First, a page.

Girls Night In

the blog for single, over-40 women

What’s Wrong With Me?

on October 23, 2014
Image courtesy of digital art/

Image courtesy of digital art/

Recently, the article “I’m 45, Single and Childless. No, There’s Nothing ‘Wrong’ With Me” appeared in my Facebook newsfeed. In the article, the author discusses how, when dating, she often has to overcome men’s assumption that she has a hidden defect that has prevented her from getting married.

My Facebook comment to this article was that I often wonder myself if something is wrong with me, and if that something is what has prevented me from getting married. One of my friends kindly assured me that nothing was wrong with me.

I ruminated about this article for days after I read it. I thought if a man wants to believe that something is wrong with me, then he will, regardless of whether or not it’s true. And it isn’t true, I told myself. Like the author of the article said, nothing is wrong with me. Except, maybe, I am just a little bit afraid of rejection and so I don’t always let my love for a man show like some other women might. And maybe I do tend to hold onto relationships way beyond their expiration date and put blinders on as to other potential relationships. And, okay, it’s true that I do need help managing my finances and sticking to a budget. …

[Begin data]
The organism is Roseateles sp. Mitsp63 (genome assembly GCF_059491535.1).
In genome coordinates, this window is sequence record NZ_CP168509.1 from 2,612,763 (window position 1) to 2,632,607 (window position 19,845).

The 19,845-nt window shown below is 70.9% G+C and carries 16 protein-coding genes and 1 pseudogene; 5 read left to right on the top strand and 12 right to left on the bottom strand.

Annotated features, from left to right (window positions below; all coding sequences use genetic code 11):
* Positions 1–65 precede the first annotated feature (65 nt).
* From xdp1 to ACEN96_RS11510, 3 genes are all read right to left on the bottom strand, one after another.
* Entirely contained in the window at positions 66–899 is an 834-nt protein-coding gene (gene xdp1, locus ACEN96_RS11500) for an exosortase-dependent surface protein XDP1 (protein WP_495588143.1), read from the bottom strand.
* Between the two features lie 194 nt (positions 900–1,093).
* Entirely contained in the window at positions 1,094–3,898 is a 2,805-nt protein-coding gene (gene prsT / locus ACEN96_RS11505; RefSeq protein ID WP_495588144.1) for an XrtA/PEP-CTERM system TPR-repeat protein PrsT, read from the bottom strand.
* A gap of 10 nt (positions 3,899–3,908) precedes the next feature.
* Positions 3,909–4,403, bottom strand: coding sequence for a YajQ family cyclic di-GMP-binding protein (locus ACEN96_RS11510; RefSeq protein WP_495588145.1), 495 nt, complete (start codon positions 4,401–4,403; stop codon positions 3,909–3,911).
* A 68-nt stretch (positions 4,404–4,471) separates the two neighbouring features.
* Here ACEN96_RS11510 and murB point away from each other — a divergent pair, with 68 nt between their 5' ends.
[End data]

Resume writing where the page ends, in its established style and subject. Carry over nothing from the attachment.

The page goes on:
At this point it occurred to me that, as a matter of fact, there IS something wrong with me. Indeed, there are a lot of things wrong with me. I have issues. Big issues and little issues. My issues may not be as debilitating as some people’s, but they may be much more debilitating than some other’s. Something I may not even have a name for yet is wrong with me.

But something is wrong with all of us. Every one of us, especially we Christians, has weaknesses and frailties. This is a feature of our humanity. We are creatures, not the Creator. We have been created with limitations and vulnerabilities.

So if someone wants to know why I am 44 (or whatever age), single and childless, I do not want my answer to include that nothing is wrong with me. Instead I would want to say something like this: “Yes, there are some things in my life that have been problems in the past. God is revealing these things to me and is helping me to work on them. These things likely played a role in my not being married. But I have hope! By the grace of God, I believe that I will yet meet the right man for me at the right time and I will be married.”

I would hope that such an exchange would catapult me and a potential partner past the myth of finding perfection in a mate, and onto the path of genuinely hearing and knowing one another’s unique journey toward becoming the people that we can each become.


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